I thought I might just post this TED talk by Naomi Oreskes (H/T Andy Skuce, Critical Angle). It’s a good talk about consensus, the appeal to authority, and how we counter manufactured doubt, but what I liked was how it addressed the realities of doing science. There’s the rather naive view that science is about developing a hypothesis, testing this hypothesis, and either rejecting or accepting the hypothesis depending on whether it passes – or not – the tests. One problem is that even this isn’t quite right, in the sense that a hypothesis can pass tests and still be false, and a hypothesis can fail tests and still turn out to be correct.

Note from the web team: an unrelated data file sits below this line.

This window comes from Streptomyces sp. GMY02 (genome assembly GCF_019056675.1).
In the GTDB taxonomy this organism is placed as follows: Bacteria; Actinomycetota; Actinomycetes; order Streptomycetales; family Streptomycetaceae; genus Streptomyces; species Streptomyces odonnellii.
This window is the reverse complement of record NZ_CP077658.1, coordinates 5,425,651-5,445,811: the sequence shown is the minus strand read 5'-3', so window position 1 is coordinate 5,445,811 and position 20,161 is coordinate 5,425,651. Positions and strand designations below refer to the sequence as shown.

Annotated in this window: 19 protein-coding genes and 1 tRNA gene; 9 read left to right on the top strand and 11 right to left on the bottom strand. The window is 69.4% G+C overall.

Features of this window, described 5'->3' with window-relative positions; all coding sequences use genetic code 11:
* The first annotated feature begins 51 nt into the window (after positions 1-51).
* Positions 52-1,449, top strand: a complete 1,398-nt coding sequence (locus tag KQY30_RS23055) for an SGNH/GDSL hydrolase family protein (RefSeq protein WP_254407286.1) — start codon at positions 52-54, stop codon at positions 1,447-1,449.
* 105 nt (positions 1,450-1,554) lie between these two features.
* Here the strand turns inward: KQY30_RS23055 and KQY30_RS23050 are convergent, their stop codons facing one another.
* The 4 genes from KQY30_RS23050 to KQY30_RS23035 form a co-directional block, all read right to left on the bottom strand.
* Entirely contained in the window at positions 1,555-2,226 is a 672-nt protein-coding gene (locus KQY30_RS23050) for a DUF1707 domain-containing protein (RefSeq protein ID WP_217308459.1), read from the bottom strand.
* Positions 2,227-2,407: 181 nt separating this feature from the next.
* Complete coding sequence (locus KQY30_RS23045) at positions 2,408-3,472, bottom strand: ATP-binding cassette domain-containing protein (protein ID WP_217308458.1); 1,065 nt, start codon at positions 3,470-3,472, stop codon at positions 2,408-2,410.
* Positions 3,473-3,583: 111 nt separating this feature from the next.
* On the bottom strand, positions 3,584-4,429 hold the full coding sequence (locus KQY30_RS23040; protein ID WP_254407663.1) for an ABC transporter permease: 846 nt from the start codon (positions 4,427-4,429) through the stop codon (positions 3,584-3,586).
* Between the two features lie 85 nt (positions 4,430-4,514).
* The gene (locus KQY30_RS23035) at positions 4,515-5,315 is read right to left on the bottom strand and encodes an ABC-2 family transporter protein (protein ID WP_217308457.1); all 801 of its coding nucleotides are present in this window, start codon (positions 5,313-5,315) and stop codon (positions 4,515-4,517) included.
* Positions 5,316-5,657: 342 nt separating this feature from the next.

Additionally, most science today doesn’t really work like this. Most scientists are not expecting to falsify a fundamental law or do research that leads to a new fundamental law. Most science today is about observing and collecting data and then trying to understand what this data tells us about what is being observed. It often involves modelling, but most of this is based on well-established laws and so even if a model doesn’t correctly represent what’s being observed, one wouldn’t immediately conclude that something had been falsified. It probably just means that the model is missing something.
Anyway, that’s all I’ll say. You can watch the video to learn more.